UN Weekly Roundup: May 6-12, 2023

Here is a fast take on what the international community has been up to this past week, as seen from the United Nations perch.

Sudan’s generals agree to guidelines on allowing humanitarian aid and protection

U.N. Secretary-General Antonio Guterres welcomed Thursday’s signing by Sudan’s warring parties of a declaration of commitment to protect civilians and guarantee the safe passage of humanitarian aid in the country. The negotiations took place in Jeddah, Saudi Arabia. However, a cease-fire remained beyond reach. More than 700,000 Sudanese have fled their homes since the violence broke out April 15, and hundreds more have been killed and wounded.

Sudan’s Warring Sides Sign Commitment to Secure Humanitarian Aid

In Geneva on Thursday, the U.N. Human Rights Council adopted a resolution at an emergency session condemning the human rights violations committed after the October 25, 2021, military coup in Sudan and the conflict that erupted in April. The resolution calls for the U.N.-designated expert on human rights in Sudan to monitor and document all allegations of human rights abuses since the 2021 military takeover.

UN Experts Urge Accountability for Atrocities Against Sudanese

Black Sea grain deal could expire May 18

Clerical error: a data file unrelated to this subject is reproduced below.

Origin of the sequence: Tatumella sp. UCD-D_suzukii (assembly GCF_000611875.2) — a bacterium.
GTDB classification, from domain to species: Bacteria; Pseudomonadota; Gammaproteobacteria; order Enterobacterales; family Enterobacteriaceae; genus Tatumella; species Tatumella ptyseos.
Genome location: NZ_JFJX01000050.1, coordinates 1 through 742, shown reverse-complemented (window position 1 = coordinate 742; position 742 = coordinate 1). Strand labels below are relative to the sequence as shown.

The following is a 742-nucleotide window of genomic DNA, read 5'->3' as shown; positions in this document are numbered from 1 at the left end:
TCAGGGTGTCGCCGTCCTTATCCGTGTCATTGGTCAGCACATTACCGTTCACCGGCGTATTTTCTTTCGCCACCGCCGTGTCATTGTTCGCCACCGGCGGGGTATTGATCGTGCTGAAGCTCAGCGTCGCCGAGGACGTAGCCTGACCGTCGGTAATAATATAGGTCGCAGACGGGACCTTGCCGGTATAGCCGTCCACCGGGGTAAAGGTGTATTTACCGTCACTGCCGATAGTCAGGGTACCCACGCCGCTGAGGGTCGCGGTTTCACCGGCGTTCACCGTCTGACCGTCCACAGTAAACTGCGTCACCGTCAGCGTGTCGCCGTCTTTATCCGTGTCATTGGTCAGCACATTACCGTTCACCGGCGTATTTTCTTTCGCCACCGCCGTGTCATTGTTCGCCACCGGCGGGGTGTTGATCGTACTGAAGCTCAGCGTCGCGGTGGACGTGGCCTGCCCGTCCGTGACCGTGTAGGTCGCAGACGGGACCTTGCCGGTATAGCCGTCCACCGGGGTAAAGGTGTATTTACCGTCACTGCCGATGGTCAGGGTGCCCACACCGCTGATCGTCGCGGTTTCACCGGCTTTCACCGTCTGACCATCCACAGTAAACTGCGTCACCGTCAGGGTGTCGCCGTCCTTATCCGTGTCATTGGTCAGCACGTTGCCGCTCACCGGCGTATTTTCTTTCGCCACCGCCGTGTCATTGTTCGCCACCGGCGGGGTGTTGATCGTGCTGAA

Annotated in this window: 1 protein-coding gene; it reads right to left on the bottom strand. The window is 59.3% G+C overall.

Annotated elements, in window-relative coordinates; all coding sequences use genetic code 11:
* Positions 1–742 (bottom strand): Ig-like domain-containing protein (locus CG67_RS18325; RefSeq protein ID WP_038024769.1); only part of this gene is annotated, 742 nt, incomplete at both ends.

The United Nations says it has no backup plan if Russia pulls out of the deal that allows Ukraine to export grain to international markets and helps facilitate Moscow’s grain and fertilizer exports. Russia has repeatedly threatened to withdraw from the Black Sea Grain Initiative on May 18, claiming it is not benefiting enough, which U.S. officials say is “farcical.” The United Nations says the 10-month-old deal has helped bring global food prices down and allowed grain and other foodstuffs to reach developing nations.

UN: No Plan B if Russia Withdraws from Grain Deal

Record number of internally displaced persons worldwide

The number of internally displaced people globally hit a record 71.1 million at the end of last year, according to a report released Thursday by the Internal Displacement Monitoring Center — a 20% increase from 2021. Nearly three-quarters of internally displaced people around the world were in 10 countries: Syria, Afghanistan, the Democratic Republic of Congo, Ukraine, Colombia, Ethiopia, Yemen, Nigeria, Somalia and Sudan.

Number of Internally Displaced People Hits Record High

In brief